Impact of racial and ethnic diversity on educational outcomes
The Positive Educational Effects of Racial Diversity on Campus
Link between diversity and positive educational outcomes.
Is Diversity a Compelling Educational Interest? Evidence from Louisville
Evaluates how diversity affects the learning of White, Latino, and Asians students.
Diversity and Legal Education: Student Experiences in Leading Law Schools
Explore the impact of diversity by asking students how it has influenced their educational experiences.
Maximizing the Benefits of Student Diversity: Lessons from School Desegregation Research
Summarizes research on effects of desegregation in elementary and secondary schools
Racial and Ethnic Diversity in the Classroom: Does it Promotes Student Learning?
Examines direct effect of classroom diversity on academic/intellectual outcomes and moderation of these by collaborative instructional approaches.
Is Campus Racial Diversity Correlated with Educational Benefits?
Refute the contrary claim that racial diversity confers educational benefits for all admitted students.
The New Economic School Segregation
Explore how can socioeconomic integration promotes racial integration in schools.
Expert Report of Patricia Gurin-Gratz et. al. v. Bollinger et. al.
Expert report from Gratz and Grutter
Affirmative Action in the Classroom: Diversity Effects on Student Outcomes: Social Science Evidence
Impact of diversity on student learning in higher education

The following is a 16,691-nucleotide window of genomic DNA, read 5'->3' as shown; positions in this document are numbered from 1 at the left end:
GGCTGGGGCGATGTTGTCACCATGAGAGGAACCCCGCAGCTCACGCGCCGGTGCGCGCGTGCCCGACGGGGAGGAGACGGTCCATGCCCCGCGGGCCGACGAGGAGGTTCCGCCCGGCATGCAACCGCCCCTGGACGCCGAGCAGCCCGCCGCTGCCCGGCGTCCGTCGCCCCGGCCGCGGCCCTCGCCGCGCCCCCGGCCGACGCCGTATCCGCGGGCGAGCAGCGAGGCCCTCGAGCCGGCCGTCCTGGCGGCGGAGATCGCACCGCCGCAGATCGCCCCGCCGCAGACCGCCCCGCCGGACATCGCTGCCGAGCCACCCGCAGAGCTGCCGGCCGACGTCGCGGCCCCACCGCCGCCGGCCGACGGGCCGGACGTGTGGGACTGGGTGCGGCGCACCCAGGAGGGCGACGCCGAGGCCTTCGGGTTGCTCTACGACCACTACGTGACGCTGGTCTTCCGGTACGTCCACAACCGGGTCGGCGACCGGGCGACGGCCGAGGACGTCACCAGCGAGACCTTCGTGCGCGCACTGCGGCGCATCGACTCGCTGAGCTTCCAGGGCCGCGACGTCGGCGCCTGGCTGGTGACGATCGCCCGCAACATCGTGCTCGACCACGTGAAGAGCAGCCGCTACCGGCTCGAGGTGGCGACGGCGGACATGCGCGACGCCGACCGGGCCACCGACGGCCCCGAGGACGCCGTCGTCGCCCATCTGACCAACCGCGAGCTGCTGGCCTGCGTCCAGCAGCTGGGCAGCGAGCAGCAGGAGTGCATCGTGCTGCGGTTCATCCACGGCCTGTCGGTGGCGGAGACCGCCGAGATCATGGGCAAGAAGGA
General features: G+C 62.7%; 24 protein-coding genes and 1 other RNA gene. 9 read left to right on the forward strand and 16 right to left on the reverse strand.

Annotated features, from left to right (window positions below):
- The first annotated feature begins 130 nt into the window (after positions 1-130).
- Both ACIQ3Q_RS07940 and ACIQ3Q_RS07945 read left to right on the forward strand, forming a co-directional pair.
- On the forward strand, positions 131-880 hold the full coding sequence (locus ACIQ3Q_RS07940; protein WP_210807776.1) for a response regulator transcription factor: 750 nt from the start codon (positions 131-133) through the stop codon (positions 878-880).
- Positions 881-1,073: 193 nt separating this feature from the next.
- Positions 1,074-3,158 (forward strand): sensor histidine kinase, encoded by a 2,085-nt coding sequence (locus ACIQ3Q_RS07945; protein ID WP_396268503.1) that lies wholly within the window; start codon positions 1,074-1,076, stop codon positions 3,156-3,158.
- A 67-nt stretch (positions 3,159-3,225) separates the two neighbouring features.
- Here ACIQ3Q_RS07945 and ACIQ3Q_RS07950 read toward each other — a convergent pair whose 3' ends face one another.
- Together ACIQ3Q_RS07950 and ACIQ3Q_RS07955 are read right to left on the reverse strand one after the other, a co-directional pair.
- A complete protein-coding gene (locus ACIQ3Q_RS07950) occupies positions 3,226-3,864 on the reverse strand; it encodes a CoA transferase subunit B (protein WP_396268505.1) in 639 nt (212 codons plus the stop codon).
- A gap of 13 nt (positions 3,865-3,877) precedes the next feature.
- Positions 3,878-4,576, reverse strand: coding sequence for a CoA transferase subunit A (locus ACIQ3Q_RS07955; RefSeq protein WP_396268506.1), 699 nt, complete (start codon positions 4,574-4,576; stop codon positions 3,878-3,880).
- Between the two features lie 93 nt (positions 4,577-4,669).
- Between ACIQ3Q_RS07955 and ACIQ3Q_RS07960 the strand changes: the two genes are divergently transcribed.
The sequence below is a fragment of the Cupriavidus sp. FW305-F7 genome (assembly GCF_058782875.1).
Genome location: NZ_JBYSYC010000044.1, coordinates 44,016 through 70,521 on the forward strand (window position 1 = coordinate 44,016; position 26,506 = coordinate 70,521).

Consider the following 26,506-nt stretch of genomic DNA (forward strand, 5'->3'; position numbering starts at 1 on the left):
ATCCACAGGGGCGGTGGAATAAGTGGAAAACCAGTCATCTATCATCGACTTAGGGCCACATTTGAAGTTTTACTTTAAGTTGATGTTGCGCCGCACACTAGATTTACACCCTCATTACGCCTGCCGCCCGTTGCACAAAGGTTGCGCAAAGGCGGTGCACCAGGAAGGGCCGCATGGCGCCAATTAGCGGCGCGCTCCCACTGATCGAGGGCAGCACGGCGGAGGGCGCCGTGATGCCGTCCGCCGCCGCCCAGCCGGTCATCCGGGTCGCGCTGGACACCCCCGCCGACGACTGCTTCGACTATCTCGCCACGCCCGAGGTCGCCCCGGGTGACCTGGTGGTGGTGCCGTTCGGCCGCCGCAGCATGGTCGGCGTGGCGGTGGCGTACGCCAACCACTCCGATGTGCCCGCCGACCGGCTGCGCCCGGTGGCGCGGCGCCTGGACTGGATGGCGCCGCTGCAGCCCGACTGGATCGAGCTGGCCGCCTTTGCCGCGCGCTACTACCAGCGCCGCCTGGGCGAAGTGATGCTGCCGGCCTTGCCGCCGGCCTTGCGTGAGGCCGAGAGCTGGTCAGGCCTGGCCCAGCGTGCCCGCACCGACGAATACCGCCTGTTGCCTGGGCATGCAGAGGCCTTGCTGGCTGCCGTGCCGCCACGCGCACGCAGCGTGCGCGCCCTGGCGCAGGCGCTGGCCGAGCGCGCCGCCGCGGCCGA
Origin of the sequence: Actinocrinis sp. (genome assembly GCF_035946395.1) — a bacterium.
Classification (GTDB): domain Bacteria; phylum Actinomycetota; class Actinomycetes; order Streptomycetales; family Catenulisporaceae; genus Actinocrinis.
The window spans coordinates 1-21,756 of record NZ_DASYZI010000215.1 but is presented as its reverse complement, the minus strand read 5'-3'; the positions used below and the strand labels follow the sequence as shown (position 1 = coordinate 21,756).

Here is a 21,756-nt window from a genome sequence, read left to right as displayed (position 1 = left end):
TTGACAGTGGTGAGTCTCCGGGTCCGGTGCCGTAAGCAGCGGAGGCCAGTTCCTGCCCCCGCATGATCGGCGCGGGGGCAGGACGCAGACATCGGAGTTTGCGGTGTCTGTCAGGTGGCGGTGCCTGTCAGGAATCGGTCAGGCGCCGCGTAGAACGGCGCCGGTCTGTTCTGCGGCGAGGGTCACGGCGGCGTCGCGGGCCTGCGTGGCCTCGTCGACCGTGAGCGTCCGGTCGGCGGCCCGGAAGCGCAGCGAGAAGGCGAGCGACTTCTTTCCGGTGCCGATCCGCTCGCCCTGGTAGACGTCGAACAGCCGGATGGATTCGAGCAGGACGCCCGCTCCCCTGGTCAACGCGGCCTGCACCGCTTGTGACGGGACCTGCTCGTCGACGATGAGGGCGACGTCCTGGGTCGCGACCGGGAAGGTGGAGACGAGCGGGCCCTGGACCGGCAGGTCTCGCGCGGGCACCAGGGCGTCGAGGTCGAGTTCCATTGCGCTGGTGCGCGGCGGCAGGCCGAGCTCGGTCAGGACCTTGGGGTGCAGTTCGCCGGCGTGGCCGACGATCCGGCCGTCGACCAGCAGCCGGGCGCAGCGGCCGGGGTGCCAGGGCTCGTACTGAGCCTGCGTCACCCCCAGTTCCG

Linking Diversity and Educational Purpose: How the Diversity of the Faculty and Student Body May Impact the Classroom Environment and Student Development
Examines the consequences of having a diverse student body and diverse faculty on student outcomes at predominantly white, four year institutions.
Ethnic Diversity and Creativity in Small Groups
Test the value of in-diversity hypothesis (that ethnic diversity produces tangible, positive effects on organizational outcome).
Notes: An Evidentiary Framework for Diversity as a Compelling Interest in Higher Education
How should courts address diversity in higher education?
Why Desegregate? The Effect of School Desegregation on Adult Occupational Desegregation of African Americans, Whites and Hispanics
Studies the relationship between attending desegregated high schools and desegregated adult workplaces.
Multicultural Education: Its Effects on Students' Racial and Gender Role Attitudes
Describes research on the effects of multicultural education on the perceptions, attitudes, and beliefs of K-12 students
Opportunities and Constraints: Black-White Differences in the Formation of Interracial Friendships
Studies the effects of classroom climate, instructional organization, and classroom racial composition on cross-race friendliness
Effects of Biracial Learning Teams on Cross-Racial Friendships
Studies the effects of biracial learning teams on cross-race friendship in desegregated junior high schools
Assessing Segregation Under a New Generation of Controlled Choice Policies
-The percentage of White students in Jefferson County private schools was lower in recent years when the new policies were implemented, although White students enroll in private schools at a disproportionately higher rate. The share of Latino students in Jefferson Country private schools during this period has also declined while remaining steady for Black students.